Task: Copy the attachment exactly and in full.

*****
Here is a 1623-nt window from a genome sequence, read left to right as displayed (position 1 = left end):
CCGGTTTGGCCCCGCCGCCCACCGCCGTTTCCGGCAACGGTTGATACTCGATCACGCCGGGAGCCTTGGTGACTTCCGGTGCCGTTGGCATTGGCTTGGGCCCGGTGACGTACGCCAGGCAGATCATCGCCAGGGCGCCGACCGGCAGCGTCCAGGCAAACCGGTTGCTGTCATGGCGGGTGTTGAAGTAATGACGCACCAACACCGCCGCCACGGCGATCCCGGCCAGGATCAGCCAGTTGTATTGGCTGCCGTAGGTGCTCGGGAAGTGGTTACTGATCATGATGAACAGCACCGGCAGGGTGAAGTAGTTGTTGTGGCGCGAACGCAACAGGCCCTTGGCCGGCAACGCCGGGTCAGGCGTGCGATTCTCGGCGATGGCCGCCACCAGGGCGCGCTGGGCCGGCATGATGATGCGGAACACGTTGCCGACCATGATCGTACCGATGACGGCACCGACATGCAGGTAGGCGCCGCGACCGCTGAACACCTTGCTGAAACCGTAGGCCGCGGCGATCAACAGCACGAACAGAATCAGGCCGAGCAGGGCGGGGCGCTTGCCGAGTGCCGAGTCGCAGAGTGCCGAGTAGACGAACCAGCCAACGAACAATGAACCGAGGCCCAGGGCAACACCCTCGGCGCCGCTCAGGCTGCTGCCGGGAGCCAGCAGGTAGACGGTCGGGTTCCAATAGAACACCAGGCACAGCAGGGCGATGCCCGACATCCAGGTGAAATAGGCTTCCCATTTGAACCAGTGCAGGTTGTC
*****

Here is a 1623-nt window from a genome sequence, read left to right as displayed (position 1 = left end):
CCGGTTTGGCCCCGCCGCCCACCGCCGTTTCCGGCAACGGTTGATACTCGATCACGCCGGGAGCCTTGGTGACTTCCGGTGCCGTTGGCATTGGCTTGGGCCCGGTGACGTACGCCAGGCAGATCATCGCCAGGGCGCCGACCGGCAGCGTCCAGGCAAACCGGTTGCTGTCATGGCGGGTGTTGAAGTAATGACGCACCAACACCGCCGCCACGGCGATCCCGGCCAGGATCAGCCAGTTGTATTGGCTGCCGTAGGTGCTCGGGAAGTGGTTACTGATCATGATGAACAGCACCGGCAGGGTGAAGTAGTTGTTGTGGCGCGAACGCAACAGGCCCTTGGCCGGCAACGCCGGGTCAGGCGTGCGATTCTCGGCGATGGCCGCCACCAGGGCGCGCTGGGCCGGCATGATGATGCGGAACACGTTGCCGACCATGATCGTACCGATGACGGCACCGACATGCAGGTAGGCGCCGCGACCGCTGAACACCTTGCTGAAACCGTAGGCCGCGGCGATCAACAGCACGAACAGAATCAGGCCGAGCAGGGCGGGGCGCTTGCCGAGTGCCGAGTCGCAGAGTGCCGAGTAGACGAACCAGCCAACGAACAATGAACCGAGGCCCAGGGCAACACCCTCGGCGCCGCTCAGGCTGCTGCCGGGAGCCAGCAGGTAGACGGTCGGGTTCCAATAGAACACCAGGCACAGCAGGGCGATGCCCGACATCCAGGTGAAATAGGCTTCCCATTTGAACCAGTGCAGGTTGTC